Actress Jodie Turner-Smith Says She Had Her Baby in a Home Birth Because of Systemic Racism
She gave birth to her daughter at home in April due to "concerns about negative birth outcomes for black women in America."
Actress and new mom Jodie Turner-Smith has shared her home birth experience, revealing that it gave her “what every single woman deserves to have: full agency in determining my birth support.”
Turner-Smith, 33, who is married to actor Joshua Jackson, gave birth to a daughter in April, only weeks after the COVID-19 outbreak was declared a pandemic. But the virus wasn’t the reason for the couple’s home birth choice. The Queen & Slim star told British Vogue that the couple “had already decided on a home birth because of concerns about negative birth outcomes for black women in America.”
Turner-Smith and Jackson spent four days together while the mom-to-be was in labor. “We never imagined that in the coming weeks, hospitals around the country would begin restricting who could be present in the birthing rooms, forcing mothers to deliver without the support person or people of their choice,” she told the magazine.
Her concerns about poorer birth outcomes are not unfounded. According to a Centers for Disease Control and Prevention (CDC) report published in September 2019, Black, American Indian, and Alaska Native (AI/AN) women are two to three times more likely to die from pregnancy-related causes than white women. For Turner-Smith, this points to one thing: “systemic racism," she told British Vogue.
This maternal death disparity increases with age. The CDC research also found that the pregnancy-related mortality ratio, or PRMR (pregnancy-related deaths per 100,000 live births) for Black and AI/AN women older than 30 was four to five times higher than it was for white women. Significant disparities exist even in states with the lowest PRMRs and among women with higher levels of education.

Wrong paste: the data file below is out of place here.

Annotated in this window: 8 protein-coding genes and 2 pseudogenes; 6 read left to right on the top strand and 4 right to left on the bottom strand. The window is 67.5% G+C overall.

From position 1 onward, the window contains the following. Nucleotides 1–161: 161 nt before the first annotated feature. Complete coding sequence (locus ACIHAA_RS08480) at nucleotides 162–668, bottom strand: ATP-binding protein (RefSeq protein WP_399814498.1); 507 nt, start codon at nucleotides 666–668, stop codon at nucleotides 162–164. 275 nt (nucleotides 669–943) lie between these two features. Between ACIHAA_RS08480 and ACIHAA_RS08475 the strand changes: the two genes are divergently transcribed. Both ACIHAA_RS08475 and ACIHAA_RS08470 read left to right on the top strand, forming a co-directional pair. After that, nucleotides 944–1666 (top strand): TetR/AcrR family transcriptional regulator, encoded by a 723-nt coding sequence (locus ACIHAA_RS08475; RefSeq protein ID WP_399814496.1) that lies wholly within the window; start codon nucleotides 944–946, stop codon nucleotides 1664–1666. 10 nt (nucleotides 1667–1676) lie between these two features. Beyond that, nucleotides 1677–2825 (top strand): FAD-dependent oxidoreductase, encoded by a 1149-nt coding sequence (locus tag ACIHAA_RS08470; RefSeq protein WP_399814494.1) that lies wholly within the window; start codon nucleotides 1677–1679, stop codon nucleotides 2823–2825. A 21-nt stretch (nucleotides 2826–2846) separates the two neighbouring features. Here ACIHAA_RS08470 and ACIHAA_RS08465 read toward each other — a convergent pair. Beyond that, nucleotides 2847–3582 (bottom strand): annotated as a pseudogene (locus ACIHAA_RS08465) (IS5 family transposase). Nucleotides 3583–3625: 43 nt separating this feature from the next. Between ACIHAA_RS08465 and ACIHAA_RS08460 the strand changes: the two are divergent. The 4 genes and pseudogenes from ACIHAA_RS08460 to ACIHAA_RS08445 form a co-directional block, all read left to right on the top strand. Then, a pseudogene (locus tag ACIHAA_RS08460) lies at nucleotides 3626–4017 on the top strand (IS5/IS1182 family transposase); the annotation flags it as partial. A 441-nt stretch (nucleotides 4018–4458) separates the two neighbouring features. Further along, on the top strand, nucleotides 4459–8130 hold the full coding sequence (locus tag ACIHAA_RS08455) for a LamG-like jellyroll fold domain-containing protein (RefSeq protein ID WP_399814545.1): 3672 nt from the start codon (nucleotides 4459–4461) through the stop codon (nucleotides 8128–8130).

The outcomes for Black women aren’t just significantly worse in terms of death rates. A study published in the American Journal of Obstetrics and Gynecology in 2014 found that Black women are three times more likely to have fibroids (benign tumors that grow in the uterus and can cause postpartum hemorrhaging) than white women. Researchers have also found that Black women display signs of preeclampsia earlier in pregnancy than white women.
Hospitals that primarily serve Black patients also provide lower quality maternity care and have higher rates of maternal complications than other hospitals. According to another study published in the American Journal of Obstetrics and Gynecology in 2014, they also perform worse on 12 of 15 birth outcomes, including elective deliveries, non-elective cesarean births, and maternal mortality.
“Black women are experiencing significantly worse outcomes in pregnancy and childbirth,” Candice Fraser, MD, an ob-gyn at Juno Medical in New York, tells Health. “As a Black woman and a Black physician that cares for Black women, this is of great concern to me.”
Dr. Fraser believes that multiple factors contribute to the different outcomes, some of which are still unknown. “Currently, there are a few factors that are known and can be addressed,” she says. “Systemic racism and implicit bias are factors that are deeply rooted in the history of our country and play a significant role in the maternal mortality rate. Black women are often not taken as seriously as their non-Black counterparts, and this has led to poor outcomes.”
Preventative care and preconception counseling is another problem area. “This is not encouraged as much as it should be,” Dr. Fraser says. “As Black people, we are at a higher risk for high blood pressure, diabetes, and heart disease, which can result in significant pregnancy complications. However, these are commonly only diagnosed in pregnancy, missing the opportunity to optimize health prior to pregnancy.”
Turner-Smith’s decision to have a home birth comes as no surprise to Dr. Fraser. “Black people have a significant distrust of the medical community due to systemic racism,” she explains. “Historically, Black women have had medical procedures and experimentation performed without consent and this has fostered a lack of trust in physicians. There have been studies showing that medical providers believe that Black people feel less pain, and Black women are often taken less seriously when they report pain and other symptoms. These factors have contributed to maternal death in hospitals, so it’s not difficult to understand why women would be reluctant to go to hospitals and seek to give birth at home instead.”
Of course, there are other reasons for choosing a home birth—to avoid unnecessary intervention, to have more support persons or children present, or to have a water birth, which is usually not readily available in hospitals. Home birthing is a growing trend, according to a 2019 paper in the journal Birth. Researchers wrote that home births in the US increased 77% from 2004 to 2017, though the vast majority of babies are born in hospitals.
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